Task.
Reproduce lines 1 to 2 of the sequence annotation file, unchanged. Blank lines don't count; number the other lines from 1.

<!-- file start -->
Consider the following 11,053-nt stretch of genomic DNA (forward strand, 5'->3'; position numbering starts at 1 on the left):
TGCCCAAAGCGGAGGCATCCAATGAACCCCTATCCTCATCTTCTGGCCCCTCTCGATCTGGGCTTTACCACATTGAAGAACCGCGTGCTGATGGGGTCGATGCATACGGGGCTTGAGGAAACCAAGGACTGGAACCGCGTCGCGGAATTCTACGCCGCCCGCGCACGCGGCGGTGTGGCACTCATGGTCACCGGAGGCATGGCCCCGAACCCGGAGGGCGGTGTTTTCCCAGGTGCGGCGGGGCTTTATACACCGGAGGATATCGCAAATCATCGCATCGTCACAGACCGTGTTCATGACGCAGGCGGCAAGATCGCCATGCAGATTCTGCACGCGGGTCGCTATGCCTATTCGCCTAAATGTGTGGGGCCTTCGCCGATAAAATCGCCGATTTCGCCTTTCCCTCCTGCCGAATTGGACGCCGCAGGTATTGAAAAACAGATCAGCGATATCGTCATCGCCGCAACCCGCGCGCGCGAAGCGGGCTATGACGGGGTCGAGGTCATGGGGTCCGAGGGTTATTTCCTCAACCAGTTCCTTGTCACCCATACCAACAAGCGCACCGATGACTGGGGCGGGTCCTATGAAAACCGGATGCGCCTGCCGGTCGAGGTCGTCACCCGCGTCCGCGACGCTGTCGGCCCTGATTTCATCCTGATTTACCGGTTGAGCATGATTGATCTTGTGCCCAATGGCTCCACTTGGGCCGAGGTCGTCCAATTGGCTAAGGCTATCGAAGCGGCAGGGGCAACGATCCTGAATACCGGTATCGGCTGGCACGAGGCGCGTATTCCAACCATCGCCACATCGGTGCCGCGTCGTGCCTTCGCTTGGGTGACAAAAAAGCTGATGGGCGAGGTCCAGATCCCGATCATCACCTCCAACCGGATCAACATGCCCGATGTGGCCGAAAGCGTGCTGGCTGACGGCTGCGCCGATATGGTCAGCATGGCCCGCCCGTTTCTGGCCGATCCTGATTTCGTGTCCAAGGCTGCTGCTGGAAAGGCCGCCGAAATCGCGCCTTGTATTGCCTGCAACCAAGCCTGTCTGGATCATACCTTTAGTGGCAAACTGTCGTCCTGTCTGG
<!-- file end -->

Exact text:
Consider the following 11,053-nt stretch of genomic DNA (forward strand, 5'->3'; position numbering starts at 1 on the left):
TGCCCAAAGCGGAGGCATCCAATGAACCCCTATCCTCATCTTCTGGCCCCTCTCGATCTGGGCTTTACCACATTGAAGAACCGCGTGCTGATGGGGTCGATGCATACGGGGCTTGAGGAAACCAAGGACTGGAACCGCGTCGCGGAATTCTACGCCGCCCGCGCACGCGGCGGTGTGGCACTCATGGTCACCGGAGGCATGGCCCCGAACCCGGAGGGCGGTGTTTTCCCAGGTGCGGCGGGGCTTTATACACCGGAGGATATCGCAAATCATCGCATCGTCACAGACCGTGTTCATGACGCAGGCGGCAAGATCGCCATGCAGATTCTGCACGCGGGTCGCTATGCCTATTCGCCTAAATGTGTGGGGCCTTCGCCGATAAAATCGCCGATTTCGCCTTTCCCTCCTGCCGAATTGGACGCCGCAGGTATTGAAAAACAGATCAGCGATATCGTCATCGCCGCAACCCGCGCGCGCGAAGCGGGCTATGACGGGGTCGAGGTCATGGGGTCCGAGGGTTATTTCCTCAACCAGTTCCTTGTCACCCATACCAACAAGCGCACCGATGACTGGGGCGGGTCCTATGAAAACCGGATGCGCCTGCCGGTCGAGGTCGTCACCCGCGTCCGCGACGCTGTCGGCCCTGATTTCATCCTGATTTACCGGTTGAGCATGATTGATCTTGTGCCCAATGGCTCCACTTGGGCCGAGGTCGTCCAATTGGCTAAGGCTATCGAAGCGGCAGGGGCAACGATCCTGAATACCGGTATCGGCTGGCACGAGGCGCGTATTCCAACCATCGCCACATCGGTGCCGCGTCGTGCCTTCGCTTGGGTGACAAAAAAGCTGATGGGCGAGGTCCAGATCCCGATCATCACCTCCAACCGGATCAACATGCCCGATGTGGCCGAAAGCGTGCTGGCTGACGGCTGCGCCGATATGGTCAGCATGGCCCGCCCGTTTCTGGCCGATCCTGATTTCGTGTCCAAGGCTGCTGCTGGAAAGGCCGCCGAAATCGCGCCTTGTATTGCCTGCAACCAAGCCTGTCTGGATCATACCTTTAGTGGCAAACTGTCGTCCTGTCTGG